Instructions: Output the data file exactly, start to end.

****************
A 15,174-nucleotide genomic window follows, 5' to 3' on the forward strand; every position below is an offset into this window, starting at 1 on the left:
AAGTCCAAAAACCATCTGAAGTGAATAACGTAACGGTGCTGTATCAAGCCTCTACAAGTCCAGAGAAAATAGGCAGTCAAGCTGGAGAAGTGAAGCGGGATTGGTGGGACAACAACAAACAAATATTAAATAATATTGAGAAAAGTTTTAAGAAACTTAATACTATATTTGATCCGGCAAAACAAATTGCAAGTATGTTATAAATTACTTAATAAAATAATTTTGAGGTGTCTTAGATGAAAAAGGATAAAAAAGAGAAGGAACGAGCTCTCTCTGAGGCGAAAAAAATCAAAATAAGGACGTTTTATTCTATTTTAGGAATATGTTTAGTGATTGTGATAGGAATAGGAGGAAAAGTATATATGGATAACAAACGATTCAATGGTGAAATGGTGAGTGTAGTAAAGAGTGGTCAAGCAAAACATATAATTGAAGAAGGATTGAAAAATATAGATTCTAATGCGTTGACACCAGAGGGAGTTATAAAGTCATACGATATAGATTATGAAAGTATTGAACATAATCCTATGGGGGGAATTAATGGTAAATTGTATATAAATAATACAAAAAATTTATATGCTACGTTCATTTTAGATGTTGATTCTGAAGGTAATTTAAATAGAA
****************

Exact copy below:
A 15,174-nucleotide genomic window follows, 5' to 3' on the forward strand; every position below is an offset into this window, starting at 1 on the left:
AAGTCCAAAAACCATCTGAAGTGAATAACGTAACGGTGCTGTATCAAGCCTCTACAAGTCCAGAGAAAATAGGCAGTCAAGCTGGAGAAGTGAAGCGGGATTGGTGGGACAACAACAAACAAATATTAAATAATATTGAGAAAAGTTTTAAGAAACTTAATACTATATTTGATCCGGCAAAACAAATTGCAAGTATGTTATAAATTACTTAATAAAATAATTTTGAGGTGTCTTAGATGAAAAAGGATAAAAAAGAGAAGGAACGAGCTCTCTCTGAGGCGAAAAAAATCAAAATAAGGACGTTTTATTCTATTTTAGGAATATGTTTAGTGATTGTGATAGGAATAGGAGGAAAAGTATATATGGATAACAAACGATTCAATGGTGAAATGGTGAGTGTAGTAAAGAGTGGTCAAGCAAAACATATAATTGAAGAAGGATTGAAAAATATAGATTCTAATGCGTTGACACCAGAGGGAGTTATAAAGTCATACGATATAGATTATGAAAGTATTGAACATAATCCTATGGGGGGAATTAATGGTAAATTGTATATAAATAATACAAAAAATTTATATGCTACGTTCATTTTAGATGTTGATTCTGAAGGTAATTTAAATAGAA